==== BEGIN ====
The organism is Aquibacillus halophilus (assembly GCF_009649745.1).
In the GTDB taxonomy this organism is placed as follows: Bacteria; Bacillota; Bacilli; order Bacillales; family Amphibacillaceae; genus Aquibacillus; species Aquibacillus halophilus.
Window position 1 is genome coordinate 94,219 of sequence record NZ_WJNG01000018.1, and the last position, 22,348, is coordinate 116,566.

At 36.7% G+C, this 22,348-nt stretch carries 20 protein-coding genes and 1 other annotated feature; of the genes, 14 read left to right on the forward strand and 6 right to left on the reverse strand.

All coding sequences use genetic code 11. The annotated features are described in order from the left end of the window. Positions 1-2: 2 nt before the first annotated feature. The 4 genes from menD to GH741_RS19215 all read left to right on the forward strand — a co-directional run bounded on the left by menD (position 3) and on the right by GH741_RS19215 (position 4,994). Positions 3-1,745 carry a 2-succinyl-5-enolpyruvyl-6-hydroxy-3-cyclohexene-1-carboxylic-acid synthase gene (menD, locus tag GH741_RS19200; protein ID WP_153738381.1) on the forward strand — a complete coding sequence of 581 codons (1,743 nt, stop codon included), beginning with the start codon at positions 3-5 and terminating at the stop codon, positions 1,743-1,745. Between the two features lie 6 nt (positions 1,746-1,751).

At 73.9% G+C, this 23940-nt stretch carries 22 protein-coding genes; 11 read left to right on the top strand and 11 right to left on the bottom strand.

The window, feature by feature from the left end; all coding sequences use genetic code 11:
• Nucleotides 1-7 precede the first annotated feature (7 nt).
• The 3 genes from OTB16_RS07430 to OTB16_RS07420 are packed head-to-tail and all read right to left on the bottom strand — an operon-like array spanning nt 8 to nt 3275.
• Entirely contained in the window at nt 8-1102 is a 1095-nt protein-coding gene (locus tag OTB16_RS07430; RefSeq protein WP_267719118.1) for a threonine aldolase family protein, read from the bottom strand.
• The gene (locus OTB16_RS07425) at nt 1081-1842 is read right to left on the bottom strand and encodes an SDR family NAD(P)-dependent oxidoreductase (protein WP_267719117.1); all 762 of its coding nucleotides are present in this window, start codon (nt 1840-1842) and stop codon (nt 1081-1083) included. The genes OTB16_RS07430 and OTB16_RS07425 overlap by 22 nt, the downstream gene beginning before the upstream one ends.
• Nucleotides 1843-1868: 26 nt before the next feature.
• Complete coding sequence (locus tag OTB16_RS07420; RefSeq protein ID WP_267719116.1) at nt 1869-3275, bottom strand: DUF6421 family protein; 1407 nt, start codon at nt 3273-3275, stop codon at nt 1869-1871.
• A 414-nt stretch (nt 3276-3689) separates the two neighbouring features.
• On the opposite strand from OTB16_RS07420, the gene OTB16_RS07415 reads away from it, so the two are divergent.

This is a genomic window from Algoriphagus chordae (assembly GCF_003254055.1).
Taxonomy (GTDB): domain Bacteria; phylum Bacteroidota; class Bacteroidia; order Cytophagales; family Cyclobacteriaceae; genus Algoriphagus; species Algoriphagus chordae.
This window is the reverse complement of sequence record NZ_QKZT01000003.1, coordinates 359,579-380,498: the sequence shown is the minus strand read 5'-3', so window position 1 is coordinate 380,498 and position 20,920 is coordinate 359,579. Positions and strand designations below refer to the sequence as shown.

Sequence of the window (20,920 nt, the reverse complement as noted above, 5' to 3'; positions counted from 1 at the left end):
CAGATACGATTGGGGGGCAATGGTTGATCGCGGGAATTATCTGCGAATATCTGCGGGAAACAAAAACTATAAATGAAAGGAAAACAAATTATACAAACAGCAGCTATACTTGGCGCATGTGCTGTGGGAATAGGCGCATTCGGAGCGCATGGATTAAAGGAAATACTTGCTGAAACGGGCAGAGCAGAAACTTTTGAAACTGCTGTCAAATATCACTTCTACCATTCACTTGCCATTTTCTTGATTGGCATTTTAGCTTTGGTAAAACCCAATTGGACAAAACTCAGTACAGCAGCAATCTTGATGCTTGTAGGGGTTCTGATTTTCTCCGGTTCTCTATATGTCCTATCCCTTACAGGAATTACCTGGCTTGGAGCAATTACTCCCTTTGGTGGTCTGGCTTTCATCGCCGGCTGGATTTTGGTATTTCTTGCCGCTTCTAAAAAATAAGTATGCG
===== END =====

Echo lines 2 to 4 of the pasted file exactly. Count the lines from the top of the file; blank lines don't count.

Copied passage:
In the GTDB taxonomy this organism is placed as follows: Bacteria; Bacillota; Bacilli; order Bacillales; family Amphibacillaceae; genus Aquibacillus; species Aquibacillus halophilus.
Window position 1 is genome coordinate 94,219 of sequence record NZ_WJNG01000018.1, and the last position, 22,348, is coordinate 116,566.

At 36.7% G+C, this 22,348-nt stretch carries 20 protein-coding genes and 1 other annotated feature; of the genes, 14 read left to right on the forward strand and 6 right to left on the reverse strand.